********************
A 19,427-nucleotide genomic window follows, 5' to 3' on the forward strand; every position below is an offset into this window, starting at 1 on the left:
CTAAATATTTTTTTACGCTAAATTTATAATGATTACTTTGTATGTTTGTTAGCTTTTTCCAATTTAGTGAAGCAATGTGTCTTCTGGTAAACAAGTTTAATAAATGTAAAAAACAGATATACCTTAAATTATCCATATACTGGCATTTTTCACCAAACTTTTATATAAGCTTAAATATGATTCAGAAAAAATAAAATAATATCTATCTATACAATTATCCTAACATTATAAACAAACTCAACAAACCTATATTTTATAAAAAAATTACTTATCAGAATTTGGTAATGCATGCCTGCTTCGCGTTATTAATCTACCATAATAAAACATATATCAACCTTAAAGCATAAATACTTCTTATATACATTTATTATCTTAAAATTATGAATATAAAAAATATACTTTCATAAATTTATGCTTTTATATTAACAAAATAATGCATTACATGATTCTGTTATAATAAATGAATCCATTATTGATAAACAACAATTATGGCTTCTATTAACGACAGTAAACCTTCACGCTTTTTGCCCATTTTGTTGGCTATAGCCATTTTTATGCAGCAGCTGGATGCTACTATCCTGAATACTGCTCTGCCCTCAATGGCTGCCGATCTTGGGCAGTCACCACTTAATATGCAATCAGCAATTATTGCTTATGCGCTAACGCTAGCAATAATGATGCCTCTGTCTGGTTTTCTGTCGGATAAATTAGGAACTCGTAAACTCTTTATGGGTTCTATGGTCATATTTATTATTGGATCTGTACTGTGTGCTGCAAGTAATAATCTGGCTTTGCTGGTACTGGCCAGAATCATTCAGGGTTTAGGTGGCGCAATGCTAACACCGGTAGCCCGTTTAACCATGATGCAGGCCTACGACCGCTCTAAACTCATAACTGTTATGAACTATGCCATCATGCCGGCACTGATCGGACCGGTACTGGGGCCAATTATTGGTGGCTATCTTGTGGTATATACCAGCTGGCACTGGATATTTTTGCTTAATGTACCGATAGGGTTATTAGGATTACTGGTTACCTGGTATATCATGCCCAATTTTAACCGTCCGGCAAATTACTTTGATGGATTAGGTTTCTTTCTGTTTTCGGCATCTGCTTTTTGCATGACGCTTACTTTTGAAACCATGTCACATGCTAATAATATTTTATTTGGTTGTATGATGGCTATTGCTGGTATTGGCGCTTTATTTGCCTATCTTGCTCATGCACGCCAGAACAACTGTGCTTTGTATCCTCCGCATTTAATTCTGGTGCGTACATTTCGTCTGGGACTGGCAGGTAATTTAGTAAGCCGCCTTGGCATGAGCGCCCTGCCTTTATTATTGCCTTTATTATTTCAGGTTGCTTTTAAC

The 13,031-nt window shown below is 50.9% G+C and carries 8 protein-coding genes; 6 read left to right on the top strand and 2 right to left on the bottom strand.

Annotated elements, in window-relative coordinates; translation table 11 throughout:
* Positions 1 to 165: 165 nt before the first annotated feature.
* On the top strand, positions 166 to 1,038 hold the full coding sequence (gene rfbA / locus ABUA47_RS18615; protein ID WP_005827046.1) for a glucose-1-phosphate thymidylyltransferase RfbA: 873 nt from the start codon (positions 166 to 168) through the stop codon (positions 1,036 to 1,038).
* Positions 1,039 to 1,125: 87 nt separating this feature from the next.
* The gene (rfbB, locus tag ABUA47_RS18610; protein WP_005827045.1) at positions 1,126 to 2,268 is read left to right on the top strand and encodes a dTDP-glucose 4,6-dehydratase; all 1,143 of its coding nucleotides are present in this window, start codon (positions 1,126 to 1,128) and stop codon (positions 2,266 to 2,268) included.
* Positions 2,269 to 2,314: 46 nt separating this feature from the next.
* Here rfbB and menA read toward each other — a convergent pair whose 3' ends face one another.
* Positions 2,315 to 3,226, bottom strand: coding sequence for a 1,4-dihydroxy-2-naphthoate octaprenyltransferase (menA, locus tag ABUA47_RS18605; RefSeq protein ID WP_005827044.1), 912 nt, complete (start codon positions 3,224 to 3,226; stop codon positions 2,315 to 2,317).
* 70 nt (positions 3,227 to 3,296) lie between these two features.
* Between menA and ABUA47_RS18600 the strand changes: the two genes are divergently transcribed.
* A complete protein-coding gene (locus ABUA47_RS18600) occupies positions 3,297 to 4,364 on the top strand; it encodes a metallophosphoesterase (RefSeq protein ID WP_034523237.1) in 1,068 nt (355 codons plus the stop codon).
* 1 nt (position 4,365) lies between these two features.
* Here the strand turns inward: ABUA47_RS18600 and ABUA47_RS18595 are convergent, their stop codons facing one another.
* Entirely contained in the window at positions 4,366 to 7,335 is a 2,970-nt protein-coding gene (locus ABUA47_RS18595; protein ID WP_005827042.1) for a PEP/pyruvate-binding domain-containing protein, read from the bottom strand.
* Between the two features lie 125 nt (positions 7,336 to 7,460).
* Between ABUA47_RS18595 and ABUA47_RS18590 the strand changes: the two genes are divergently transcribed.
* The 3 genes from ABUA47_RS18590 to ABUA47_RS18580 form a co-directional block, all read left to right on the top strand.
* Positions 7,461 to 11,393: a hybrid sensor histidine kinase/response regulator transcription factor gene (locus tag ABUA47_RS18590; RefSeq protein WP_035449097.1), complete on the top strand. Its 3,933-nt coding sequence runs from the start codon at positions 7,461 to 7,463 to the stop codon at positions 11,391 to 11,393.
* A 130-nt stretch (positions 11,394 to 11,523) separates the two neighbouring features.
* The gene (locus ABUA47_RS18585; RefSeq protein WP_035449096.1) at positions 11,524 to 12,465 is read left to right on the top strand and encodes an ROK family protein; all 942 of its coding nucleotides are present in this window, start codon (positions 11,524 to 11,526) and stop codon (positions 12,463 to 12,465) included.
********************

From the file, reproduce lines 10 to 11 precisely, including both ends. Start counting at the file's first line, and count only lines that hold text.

* Here rfbB and menA read toward each other — a convergent pair whose 3' ends face one another.
* Positions 2,315 to 3,226, bottom strand: coding sequence for a 1,4-dihydroxy-2-naphthoate octaprenyltransferase (menA, locus tag ABUA47_RS18605; RefSeq protein ID WP_005827044.1), 912 nt, complete (start codon positions 3,224 to 3,226; stop codon positions 2,315 to 2,317).